The government has aid programs that could help Ms. Kadhom, but she views them with deep suspicion. To apply for the food program, for example, she would have to return to Huriya to unregister the family with the local council, but she is desperately afraid of going there.
Iraq’s internally displaced are entitled to 150,000 dinars, or $123, a month from the government. But Ms. Kadhom also worries that the Shiite-dominated government would punish her if she applied. Her pride is also a factor. Ms. Kadhom’s father was a sheik. The family was used to giving alms, not asking for them.
If the apartment’s owners come back, Ms. Kadhom’s family will have nowhere to go. Three weeks after her family fled, its house was bombed and the rubble bulldozed away.
“The Shiites who moved into the homes near our property in Huriya, they will kill us if we go back,” she said.
Such stories are common among the homeless and displaced of Iraq's population.
Dr. Said Hakki, the director of the Iraqi Red Crescent Society, said, “The Iraqi government is aware of it and so is General Petraeus’s office." But the American military has refused "to get involved in property disputes, and the Iraqi government appears to be ignoring calls from its own ranks to step up the appeals process."

Hamdiya A. Najaf, a displacement and migration ministry official, painted a picture of desperation and frustration in pleading for help. Only Prime Minister al-Maliki can solve the mounting dilemma but he hasn't responded. Or won't.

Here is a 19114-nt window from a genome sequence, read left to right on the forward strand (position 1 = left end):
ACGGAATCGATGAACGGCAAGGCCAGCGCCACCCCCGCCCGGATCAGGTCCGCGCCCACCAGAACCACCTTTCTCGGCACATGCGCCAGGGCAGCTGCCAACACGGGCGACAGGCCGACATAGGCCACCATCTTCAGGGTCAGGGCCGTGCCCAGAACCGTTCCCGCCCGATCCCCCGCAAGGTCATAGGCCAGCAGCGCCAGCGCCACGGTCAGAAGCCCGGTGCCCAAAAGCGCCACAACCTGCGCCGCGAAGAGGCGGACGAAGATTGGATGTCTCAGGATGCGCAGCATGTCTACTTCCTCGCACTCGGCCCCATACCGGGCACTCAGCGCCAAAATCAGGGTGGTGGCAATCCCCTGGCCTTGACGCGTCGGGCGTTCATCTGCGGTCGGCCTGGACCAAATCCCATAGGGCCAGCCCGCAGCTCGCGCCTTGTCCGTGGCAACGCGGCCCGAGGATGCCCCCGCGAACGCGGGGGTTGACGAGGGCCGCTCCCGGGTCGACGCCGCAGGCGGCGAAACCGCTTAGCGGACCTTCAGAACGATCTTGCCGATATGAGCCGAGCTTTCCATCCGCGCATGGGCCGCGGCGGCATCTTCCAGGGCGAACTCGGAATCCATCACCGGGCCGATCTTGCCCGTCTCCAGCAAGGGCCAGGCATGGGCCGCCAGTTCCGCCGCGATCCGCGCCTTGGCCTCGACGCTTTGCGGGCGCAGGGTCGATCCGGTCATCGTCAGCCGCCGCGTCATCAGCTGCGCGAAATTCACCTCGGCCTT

Dhia’a al-Dien, 42, an engineer, leads the local council in the area of Haifa Street where Ms. Hashim and her family now live. Haifa Street used to be one of the most turbulent neighborhoods in Baghdad, and its middle class fled as kidnappings and mob-style street killings soared.
When squatters descended on some apartments, Mr. Dien said he felt helpless. “They were displaced from other neighborhoods. I felt pity for some of them. Others had weapons, the invaders. There was such chaos.”
Mr. Dien said he had been able to negotiate the return process for the handful of owners who have reclaimed their buildings. Some of the squatters left; others agreed to pay rent. But hundreds of the apartments’ owners have yet to return, and he fears getting stuck in the middle when they do.
“There’s no one helping us negotiate the return,” he said, shaking his head. “The Americans are telling us that we’ve got to negotiate between each other, because it’s not their business. But the Iraqi government said it’s not their business either.”
The unprecedented mayhem set into motion by the U.S. invasion continues to ravage Iraq at a scale five times more devastating than Hurricane Katrina. Maybe worse as anguish, poverty, the lack of basic shelter and safety breeds fear, resentment, potential new terrorists, and possibly future violence in Iraq.

While we witness reports about the seemingly quelled insurgency, notice also the little told story of the escalating humanitarian crisis of Iraq's refugees. It's quite chilling that a recent study showed that all Iraqi groups blame the U.S. invasion for their woes.
Few mentioned Saddam Hussein as a cause of their problems, which the report described as an important finding implying that "the current strife in Iraq seems to have totally eclipsed any agonies or grievances many Iraqis would have incurred from the past regime, which lasted for nearly four decades -- as opposed to the current conflict, which has lasted for five years."
Heckuva job, George.

And heckuva job, Big Media. Under-reporting the facts about the Iraqi refugee crisis won't make the situation disappear. Not for a long, long time.